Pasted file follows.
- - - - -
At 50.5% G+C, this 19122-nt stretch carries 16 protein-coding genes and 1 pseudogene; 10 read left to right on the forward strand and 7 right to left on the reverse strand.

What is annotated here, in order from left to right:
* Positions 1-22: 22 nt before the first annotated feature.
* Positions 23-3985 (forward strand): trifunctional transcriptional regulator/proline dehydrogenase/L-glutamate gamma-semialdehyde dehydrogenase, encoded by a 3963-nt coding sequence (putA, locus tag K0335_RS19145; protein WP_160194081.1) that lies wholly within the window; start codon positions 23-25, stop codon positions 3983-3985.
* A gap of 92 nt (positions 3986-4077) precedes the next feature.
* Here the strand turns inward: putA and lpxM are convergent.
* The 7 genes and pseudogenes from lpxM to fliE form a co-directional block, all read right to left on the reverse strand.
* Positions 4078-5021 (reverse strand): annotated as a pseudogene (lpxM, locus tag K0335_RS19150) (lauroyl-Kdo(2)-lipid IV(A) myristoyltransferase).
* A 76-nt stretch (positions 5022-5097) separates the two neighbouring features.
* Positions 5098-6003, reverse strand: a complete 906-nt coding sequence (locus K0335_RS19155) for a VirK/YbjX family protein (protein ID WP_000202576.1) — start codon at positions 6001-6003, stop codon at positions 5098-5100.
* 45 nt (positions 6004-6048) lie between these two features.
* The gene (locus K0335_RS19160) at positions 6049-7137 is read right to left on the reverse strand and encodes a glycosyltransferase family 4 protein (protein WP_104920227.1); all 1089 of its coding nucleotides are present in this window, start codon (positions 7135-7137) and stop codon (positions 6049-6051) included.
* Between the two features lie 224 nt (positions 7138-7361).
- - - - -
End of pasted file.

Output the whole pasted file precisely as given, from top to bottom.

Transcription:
At 50.5% G+C, this 19122-nt stretch carries 16 protein-coding genes and 1 pseudogene; 10 read left to right on the forward strand and 7 right to left on the reverse strand.

What is annotated here, in order from left to right:
* Positions 1-22: 22 nt before the first annotated feature.
* Positions 23-3985 (forward strand): trifunctional transcriptional regulator/proline dehydrogenase/L-glutamate gamma-semialdehyde dehydrogenase, encoded by a 3963-nt coding sequence (putA, locus tag K0335_RS19145; protein WP_160194081.1) that lies wholly within the window; start codon positions 23-25, stop codon positions 3983-3985.
* A gap of 92 nt (positions 3986-4077) precedes the next feature.
* Here the strand turns inward: putA and lpxM are convergent.
* The 7 genes and pseudogenes from lpxM to fliE form a co-directional block, all read right to left on the reverse strand.
* Positions 4078-5021 (reverse strand): annotated as a pseudogene (lpxM, locus tag K0335_RS19150) (lauroyl-Kdo(2)-lipid IV(A) myristoyltransferase).
* A 76-nt stretch (positions 5022-5097) separates the two neighbouring features.
* Positions 5098-6003, reverse strand: a complete 906-nt coding sequence (locus K0335_RS19155) for a VirK/YbjX family protein (protein ID WP_000202576.1) — start codon at positions 6001-6003, stop codon at positions 5098-5100.
* 45 nt (positions 6004-6048) lie between these two features.
* The gene (locus K0335_RS19160) at positions 6049-7137 is read right to left on the reverse strand and encodes a glycosyltransferase family 4 protein (protein WP_104920227.1); all 1089 of its coding nucleotides are present in this window, start codon (positions 7135-7137) and stop codon (positions 6049-6051) included.
* Between the two features lie 224 nt (positions 7138-7361).